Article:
Tuesday, December 13, 2016

Lies, Lies and Damned Lies

I have been slowly immersing myself in the news now that the election is past. I am driven to stay informed, but can only digest the news in small doses.

For over a year it has been a constant litany of lies that incite bigotry against Mexicans and Muslims.  Now we are post-election and it continues. The CIA reported its findings of the Russians trying to sway the election to Trump. Our President-elect retorted that he didn't believe them and his opponents just didn’t want to acknowledge one of the biggest Electoral College wins in history, in reality one of the slimmest. Any hope of lying ending with the election is indeed futile. We've just given him a bigger megaphone and a veneer of credibility. The continual piling of lies on top of lies, stirs a deep unease within me. 

Photo by Dorothea Lange
Now lying has history in the United States.  Lies don't just exist in isolation as a distasteful act, they are a means to an end. They till the soil in preparation for more disturbing actions.

This weekend I went to a talk on the Japanese-American internment during WWII and it reminded me of the damage lies wrought in our country at that time. Sally Sudo spoke of her relocation and imprisonment and that of her family during WWII. Sudo was born in Seattle and spent 3 1/2 years from first grade to third behind barbed wire and under armed guards in watchtowers. What were you doing between age six and nine? I doubt barbed wire and armed guards occupy your memories. Sudo’s first-hand story was a fascinating one and I found myself considering what meaning it carries in today’s world.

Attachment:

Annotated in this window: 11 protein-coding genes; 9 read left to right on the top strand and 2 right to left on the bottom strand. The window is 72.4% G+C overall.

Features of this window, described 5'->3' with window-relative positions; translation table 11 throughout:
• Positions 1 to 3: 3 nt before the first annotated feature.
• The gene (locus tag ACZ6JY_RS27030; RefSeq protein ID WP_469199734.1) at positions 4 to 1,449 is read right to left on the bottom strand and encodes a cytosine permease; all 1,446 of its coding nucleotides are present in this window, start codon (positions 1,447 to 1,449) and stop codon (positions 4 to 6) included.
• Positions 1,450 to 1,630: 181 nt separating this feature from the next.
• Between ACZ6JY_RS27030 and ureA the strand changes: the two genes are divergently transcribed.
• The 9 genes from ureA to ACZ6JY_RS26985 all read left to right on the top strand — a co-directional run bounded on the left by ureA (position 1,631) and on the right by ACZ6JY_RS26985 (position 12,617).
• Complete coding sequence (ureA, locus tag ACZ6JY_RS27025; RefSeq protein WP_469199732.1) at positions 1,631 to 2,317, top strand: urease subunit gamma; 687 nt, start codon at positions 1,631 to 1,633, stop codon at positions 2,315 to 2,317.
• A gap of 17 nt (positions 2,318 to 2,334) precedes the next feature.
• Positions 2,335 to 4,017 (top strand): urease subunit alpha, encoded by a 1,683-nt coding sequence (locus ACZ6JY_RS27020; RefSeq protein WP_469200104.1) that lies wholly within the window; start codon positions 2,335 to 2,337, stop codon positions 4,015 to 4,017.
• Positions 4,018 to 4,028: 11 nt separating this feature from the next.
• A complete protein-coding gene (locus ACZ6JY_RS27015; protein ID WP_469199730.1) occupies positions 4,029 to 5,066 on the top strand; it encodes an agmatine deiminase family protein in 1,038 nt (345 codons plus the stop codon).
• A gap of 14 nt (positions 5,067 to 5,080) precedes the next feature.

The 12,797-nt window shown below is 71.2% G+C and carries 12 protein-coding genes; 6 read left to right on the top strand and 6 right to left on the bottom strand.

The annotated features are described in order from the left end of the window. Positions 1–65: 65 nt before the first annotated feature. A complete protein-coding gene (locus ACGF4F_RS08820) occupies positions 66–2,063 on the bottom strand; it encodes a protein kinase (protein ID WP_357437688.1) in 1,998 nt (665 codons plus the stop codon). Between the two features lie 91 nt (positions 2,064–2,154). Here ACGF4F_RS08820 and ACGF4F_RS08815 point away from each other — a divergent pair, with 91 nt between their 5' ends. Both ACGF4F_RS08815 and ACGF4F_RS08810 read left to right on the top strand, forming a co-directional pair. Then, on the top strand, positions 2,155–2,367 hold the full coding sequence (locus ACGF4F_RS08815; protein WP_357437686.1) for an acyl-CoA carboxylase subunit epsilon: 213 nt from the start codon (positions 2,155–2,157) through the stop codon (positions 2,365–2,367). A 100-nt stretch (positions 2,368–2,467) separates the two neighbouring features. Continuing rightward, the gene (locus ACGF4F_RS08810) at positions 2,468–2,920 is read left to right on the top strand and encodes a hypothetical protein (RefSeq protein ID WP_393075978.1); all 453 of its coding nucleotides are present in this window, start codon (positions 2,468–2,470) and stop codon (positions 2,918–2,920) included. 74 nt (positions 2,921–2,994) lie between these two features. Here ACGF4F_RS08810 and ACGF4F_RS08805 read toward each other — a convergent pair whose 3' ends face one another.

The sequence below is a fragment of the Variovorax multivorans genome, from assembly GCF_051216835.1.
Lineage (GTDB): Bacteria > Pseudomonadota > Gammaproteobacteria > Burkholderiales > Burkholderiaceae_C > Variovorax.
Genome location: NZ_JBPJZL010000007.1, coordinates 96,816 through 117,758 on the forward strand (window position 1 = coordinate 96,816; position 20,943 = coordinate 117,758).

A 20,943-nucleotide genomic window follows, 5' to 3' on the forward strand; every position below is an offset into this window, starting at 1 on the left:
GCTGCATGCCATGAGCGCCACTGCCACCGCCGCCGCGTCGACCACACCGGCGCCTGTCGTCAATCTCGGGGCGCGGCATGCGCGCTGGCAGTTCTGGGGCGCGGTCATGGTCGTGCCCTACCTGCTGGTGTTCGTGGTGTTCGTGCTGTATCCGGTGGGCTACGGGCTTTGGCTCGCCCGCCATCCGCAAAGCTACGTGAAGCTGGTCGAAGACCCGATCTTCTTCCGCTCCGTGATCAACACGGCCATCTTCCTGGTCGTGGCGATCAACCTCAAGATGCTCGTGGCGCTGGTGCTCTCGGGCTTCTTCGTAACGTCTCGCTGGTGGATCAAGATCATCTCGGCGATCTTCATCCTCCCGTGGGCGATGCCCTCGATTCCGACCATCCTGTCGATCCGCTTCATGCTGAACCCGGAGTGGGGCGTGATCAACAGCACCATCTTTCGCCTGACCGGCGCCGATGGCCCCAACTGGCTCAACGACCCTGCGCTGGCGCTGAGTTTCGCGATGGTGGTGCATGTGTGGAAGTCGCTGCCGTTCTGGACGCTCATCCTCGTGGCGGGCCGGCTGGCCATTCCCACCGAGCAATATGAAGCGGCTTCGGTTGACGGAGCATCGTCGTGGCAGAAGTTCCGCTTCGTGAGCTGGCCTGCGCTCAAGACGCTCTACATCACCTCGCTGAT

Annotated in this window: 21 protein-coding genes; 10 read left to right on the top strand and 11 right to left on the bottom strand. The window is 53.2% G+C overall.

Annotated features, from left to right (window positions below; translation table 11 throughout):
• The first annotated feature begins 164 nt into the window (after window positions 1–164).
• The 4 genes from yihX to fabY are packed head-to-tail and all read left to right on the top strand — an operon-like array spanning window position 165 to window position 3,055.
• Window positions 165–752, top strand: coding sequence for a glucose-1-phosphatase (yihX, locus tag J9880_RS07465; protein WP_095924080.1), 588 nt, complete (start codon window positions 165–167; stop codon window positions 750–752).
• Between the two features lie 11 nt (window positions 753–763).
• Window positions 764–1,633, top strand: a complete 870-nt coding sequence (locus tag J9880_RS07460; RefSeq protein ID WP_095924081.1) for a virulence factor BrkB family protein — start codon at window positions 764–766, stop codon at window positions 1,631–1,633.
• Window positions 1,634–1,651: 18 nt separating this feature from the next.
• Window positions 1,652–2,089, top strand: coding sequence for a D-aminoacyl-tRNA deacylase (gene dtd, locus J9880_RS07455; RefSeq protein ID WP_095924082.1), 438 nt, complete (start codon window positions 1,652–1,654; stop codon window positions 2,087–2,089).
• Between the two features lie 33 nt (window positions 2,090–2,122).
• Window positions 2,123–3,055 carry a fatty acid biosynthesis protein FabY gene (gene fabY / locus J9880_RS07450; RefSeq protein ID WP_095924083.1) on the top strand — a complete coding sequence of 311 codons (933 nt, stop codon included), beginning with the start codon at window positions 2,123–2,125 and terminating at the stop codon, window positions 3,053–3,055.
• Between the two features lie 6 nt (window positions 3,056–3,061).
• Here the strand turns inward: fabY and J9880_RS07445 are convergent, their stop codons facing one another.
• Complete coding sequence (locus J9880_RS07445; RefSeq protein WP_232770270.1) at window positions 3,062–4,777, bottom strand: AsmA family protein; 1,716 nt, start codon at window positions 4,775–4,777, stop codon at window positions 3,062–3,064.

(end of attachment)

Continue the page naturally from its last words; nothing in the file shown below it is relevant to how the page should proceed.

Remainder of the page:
Lately there seems to be a convergence of information. When that happens I am inclined to pay attention. Earlier in the week I received an article that presented the photos Dorothea Lange took of the camps, photos that were purposely buried in the National Archives for many years because of the concern that they might present the camps a bit too honestly. Lange had been steered to desired images which she of course ignored, conscious that one can lie in images as well as words.

How did the camps come into being? It is an important question, particularly in light of the discussion of both Mexican immigrants and  the potential threat posed by Muslims that dominated our election.  Could something like that happen again and how exactly did it happen in the first place? I soon learned that there were several themes then, that also seem to be lurking in our current political environment; control by the military under the guise of security concerns and lying about the danger of the “other”.

When Franklin Roosevelt signed Executive Order 9066 it put the military in control of the internment. The man in charge was General DeWitt who is best known for saying, “A Jap’s a Jap, whether he’s an American citizen or not.”  He then went on to tar the Japanese-Americans with sabotage by the fact that there hadn’t been any sabotage. Yes, that’s right.  He claimed that the absence of any provable sabotage just meant they were waiting for the right moment.  

In justifying the detention, DeWitt later claimed that there was offshore signaling to Japanese submarines by Japanese Americans. The FBI and FCC reported this to be false and it was believed that DeWitt was well aware of this as he was advised of such by the FCC. In 1944 government attorneys became aware of this falsehood when defending a court case challenging detention. After some debate, it was ultimately not divulged lest it hurt their case. These “purported facts” were part of the fact base on which the Supreme Court supported the military necessity of the camps.  Their support only gave further credence to this action, feeding into racial bias in the broader population.